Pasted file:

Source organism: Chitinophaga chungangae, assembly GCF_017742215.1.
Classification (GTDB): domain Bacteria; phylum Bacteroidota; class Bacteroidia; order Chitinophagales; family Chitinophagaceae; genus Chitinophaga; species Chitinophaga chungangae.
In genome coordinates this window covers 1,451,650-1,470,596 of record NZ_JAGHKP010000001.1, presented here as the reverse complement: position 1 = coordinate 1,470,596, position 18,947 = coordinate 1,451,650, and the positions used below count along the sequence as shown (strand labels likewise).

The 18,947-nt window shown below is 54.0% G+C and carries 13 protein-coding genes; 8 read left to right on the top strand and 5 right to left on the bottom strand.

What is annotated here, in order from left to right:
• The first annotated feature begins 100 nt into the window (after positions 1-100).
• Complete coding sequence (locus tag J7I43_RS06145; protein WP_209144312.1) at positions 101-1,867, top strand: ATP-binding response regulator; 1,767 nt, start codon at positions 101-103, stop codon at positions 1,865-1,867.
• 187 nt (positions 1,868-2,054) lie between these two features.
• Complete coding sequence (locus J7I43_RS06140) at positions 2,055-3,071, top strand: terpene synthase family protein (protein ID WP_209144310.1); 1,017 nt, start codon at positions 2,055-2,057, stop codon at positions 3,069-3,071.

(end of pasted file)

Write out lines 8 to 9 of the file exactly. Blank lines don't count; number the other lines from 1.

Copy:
• 187 nt (positions 1,868-2,054) lie between these two features.
• Complete coding sequence (locus J7I43_RS06140) at positions 2,055-3,071, top strand: terpene synthase family protein (protein ID WP_209144310.1); 1,017 nt, start codon at positions 2,055-2,057, stop codon at positions 3,069-3,071.